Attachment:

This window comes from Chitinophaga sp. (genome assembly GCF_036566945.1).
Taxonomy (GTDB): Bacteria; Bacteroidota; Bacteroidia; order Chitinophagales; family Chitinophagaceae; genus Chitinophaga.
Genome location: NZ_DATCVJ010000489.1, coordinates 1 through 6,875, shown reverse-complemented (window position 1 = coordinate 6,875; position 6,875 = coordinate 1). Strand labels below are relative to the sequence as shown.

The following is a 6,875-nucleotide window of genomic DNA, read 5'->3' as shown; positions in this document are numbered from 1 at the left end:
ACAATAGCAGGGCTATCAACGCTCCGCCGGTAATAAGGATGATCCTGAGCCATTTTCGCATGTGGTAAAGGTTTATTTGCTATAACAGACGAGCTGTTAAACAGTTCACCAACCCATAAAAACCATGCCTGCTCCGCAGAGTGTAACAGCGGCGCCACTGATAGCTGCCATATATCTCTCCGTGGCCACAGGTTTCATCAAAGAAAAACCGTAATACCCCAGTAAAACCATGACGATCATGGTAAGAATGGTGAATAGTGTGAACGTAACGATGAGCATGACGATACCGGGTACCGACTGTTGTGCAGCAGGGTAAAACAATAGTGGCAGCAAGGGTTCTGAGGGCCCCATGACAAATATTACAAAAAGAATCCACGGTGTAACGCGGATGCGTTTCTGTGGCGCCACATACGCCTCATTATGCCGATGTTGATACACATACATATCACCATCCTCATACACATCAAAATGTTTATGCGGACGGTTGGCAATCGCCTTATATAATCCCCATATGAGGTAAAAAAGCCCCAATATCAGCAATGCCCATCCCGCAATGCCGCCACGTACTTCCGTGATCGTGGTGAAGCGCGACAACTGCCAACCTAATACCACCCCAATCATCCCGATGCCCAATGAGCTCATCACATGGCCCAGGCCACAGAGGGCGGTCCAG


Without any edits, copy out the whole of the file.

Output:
This window comes from Chitinophaga sp. (genome assembly GCF_036566945.1).
Taxonomy (GTDB): Bacteria; Bacteroidota; Bacteroidia; order Chitinophagales; family Chitinophagaceae; genus Chitinophaga.
Genome location: NZ_DATCVJ010000489.1, coordinates 1 through 6,875, shown reverse-complemented (window position 1 = coordinate 6,875; position 6,875 = coordinate 1). Strand labels below are relative to the sequence as shown.

The following is a 6,875-nucleotide window of genomic DNA, read 5'->3' as shown; positions in this document are numbered from 1 at the left end:
ACAATAGCAGGGCTATCAACGCTCCGCCGGTAATAAGGATGATCCTGAGCCATTTTCGCATGTGGTAAAGGTTTATTTGCTATAACAGACGAGCTGTTAAACAGTTCACCAACCCATAAAAACCATGCCTGCTCCGCAGAGTGTAACAGCGGCGCCACTGATAGCTGCCATATATCTCTCCGTGGCCACAGGTTTCATCAAAGAAAAACCGTAATACCCCAGTAAAACCATGACGATCATGGTAAGAATGGTGAATAGTGTGAACGTAACGATGAGCATGACGATACCGGGTACCGACTGTTGTGCAGCAGGGTAAAACAATAGTGGCAGCAAGGGTTCTGAGGGCCCCATGACAAATATTACAAAAAGAATCCACGGTGTAACGCGGATGCGTTTCTGTGGCGCCACATACGCCTCATTATGCCGATGTTGATACACATACATATCACCATCCTCATACACATCAAAATGTTTATGCGGACGGTTGGCAATCGCCTTATATAATCCCCATATGAGGTAAAAAAGCCCCAATATCAGCAATGCCCATCCCGCAATGCCGCCACGTACTTCCGTGATCGTGGTGAAGCGCGACAACTGCCAACCTAATACCACCCCAATCATCCCGATGCCCAATGAGCTCATCACATGGCCCAGGCCACAGAGGGCGGTCCAG